A hour and half's drive form Pretoria and 40 minutes by air from Johannesburg nestles Zebula , a private residential estate in the heart of the Bushveld and a game reserve. Boasting its own tarred runway, Zebula has for the last couple of years hosted the South African Airways Pilots Association's airshow.
The show, that this year attracted almost 4,000 spectators and 130 visiting aircraft, started at eleven and finished at three and always offers something different to what regular airshow visitors are accustomed to.
Zebula's unique control tower
Air Traffic and Navigation was expertly handled by Marlise Scheppers (Lanseria), Vicki Nel and Ivan Louw (Cape Town) and Ricardo Alfonso (Grand Central)
Opening the show was Phillip Cope of Hover Dynamics in the Robinson R44
Mike Weingarzt, who has 1,600 supersonic hours to his credit, displayed Dawid Laas's Impala. ZU-IMP was the only jet on the programme.
Boeing Stearman's are rarely seen at shows nowadays. However those visiting Zebula were treated to two of the legendary American Bi-planes flown by Deon Raath and Adam Putchi.
Pierre Gouws's then took to the air in the noisy Bosbok and displayed it to absolute perfection. There were very few breaks between acts, whilst one act was in air the next was on the taxi way, ready to take off.
The first of two Quest Kodiaks that were on the programme was the one of National Airways Corporation flown by JP Fourie who displayed the Kodiak's short field capabilities to perfection. The turbo prop Kodiak was designed specifically with rough and short bush strips in mind and
Following the Kodiak was the Cessna Grand Caravan with the Blackhawk conversion, another favourite of charter operator flying to lodges with short strips. Francois Naude flew a spirited display keeping the aircraft as close to the spectators as the display line allowed.
Today's aerobatic pilots are the barnstormers of yester year and like those dare devils they too draw the crowds to airshows. Every airshow must have at least one aerobatic act. Zebula had Nigel Hopkins in his MX2. First racing a Bentley down the runway……….
Then flying a close formation with sponsor CDC Aviation's Deon Wentzel the Cirrus……….
Before going into his solo display that always leaves the spectators breathless.
New boys on the block, Rob Kennedy, Paul Quick, Ryan Beaton and Neil Murray debut the RV Formation team that was long overdue. The RV is not only the world's bestselling kit aircraft; Van's sell more aircraft than any of the long established manufacturers. The formation was tight and well-rehearsed, well executed and hopefully we can look forward to see the RV's at more shows.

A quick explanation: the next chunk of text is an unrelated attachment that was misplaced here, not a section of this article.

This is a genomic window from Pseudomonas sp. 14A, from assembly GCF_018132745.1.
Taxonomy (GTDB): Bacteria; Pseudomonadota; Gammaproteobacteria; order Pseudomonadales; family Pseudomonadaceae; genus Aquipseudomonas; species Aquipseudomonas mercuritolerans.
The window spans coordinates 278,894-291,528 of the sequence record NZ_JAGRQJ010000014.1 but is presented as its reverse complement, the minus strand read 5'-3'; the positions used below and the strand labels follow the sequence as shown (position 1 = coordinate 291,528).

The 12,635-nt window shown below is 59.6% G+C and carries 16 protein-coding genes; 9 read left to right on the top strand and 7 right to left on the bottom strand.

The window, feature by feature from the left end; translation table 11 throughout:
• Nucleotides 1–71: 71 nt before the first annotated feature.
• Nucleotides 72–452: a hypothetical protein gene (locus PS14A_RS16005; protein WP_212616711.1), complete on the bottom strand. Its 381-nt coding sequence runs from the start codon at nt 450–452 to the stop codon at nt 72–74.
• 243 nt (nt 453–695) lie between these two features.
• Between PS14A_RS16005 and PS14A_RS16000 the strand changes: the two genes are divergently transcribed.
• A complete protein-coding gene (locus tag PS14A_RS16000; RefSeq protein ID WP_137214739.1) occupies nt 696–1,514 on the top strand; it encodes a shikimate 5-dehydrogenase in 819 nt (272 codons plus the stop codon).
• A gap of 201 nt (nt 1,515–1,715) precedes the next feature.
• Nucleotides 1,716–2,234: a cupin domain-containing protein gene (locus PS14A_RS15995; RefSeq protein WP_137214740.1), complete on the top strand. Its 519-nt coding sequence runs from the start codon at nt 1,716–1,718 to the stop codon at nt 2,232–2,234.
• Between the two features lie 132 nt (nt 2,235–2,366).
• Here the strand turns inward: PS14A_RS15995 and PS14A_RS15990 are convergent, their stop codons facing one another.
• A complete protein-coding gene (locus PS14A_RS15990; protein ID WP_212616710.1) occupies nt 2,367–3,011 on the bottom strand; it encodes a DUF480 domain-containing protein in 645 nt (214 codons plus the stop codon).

The T28 Trojans with their distinctive sounds have been regulars at shows for a number of years and at Zebula. There two were displayed by Pierre Gouws and Nigel Hopkins.
Father and son, Larry and Jason Beamish in their Triton Express sponsored flew a close formation display in German designed and built Extra 300s'.
The second Kodiak flown by Nigel Hopkins with Lanseria based Cirrus and Kodiak agents CDC Aviation's Andy Currin then took to the blue Bushveld Sky. Nigel displayed the Kodiak's full flight envelope.
Trevor Warner who at the RV Revolution Pylon Time Trials held earlier in the year took the honours when he was clocked at 314.75 km/h showed that the RV7 is not only a pocket rocket but also the ideal aircraft for basic aerobatic manoeuvres.
A show without Harvards, unthinkable! A four ship formation displayed at Zebula. The School Masters of the Skies were flown by Pierre Gouws, Larry Beamish, Nigel Hopkins and Deon Raath.
The Beechcraft display is becoming a Zebula trademark. This year two King Airs, a 250 and 350 as well as two Bonanzas treated the crowd to a graceful display. One of the “Bonnies” is the newest addition to the fleet of the legendary type that is already flying in South African skies.
Neither was the Pitts Specials forgotten and closing the show was the Goodyear Specials with team owner Dennis Spence, Glen Warden and Johan von Solms flying one of their actions filled thrilling displays.
In keeping with the new regulations the crowd line was 100 meters from the runway. This did not seem to have a bad effect except when smaller aircraft were flying. It was also welcoming to see the emergency services being taken on a tour of all participating aircraft and shown how to open the canopies and undo the safety harnesses. The Capital Sounds Team was on form as usual, keeping the crowd informed and entertained. The media enclosure was well laid under some welcoming trees that provided welcome shade. The spectators were well catered for although the view for those behind the media enclosure were restricted by the trees. A large number of aviation businesses had stalls and displayed their products.
Zebula has established itself as a show with a unique relaxed atmosphere and Paul Weich and his team deserves a pat on the back for organising another superb and save aviation event.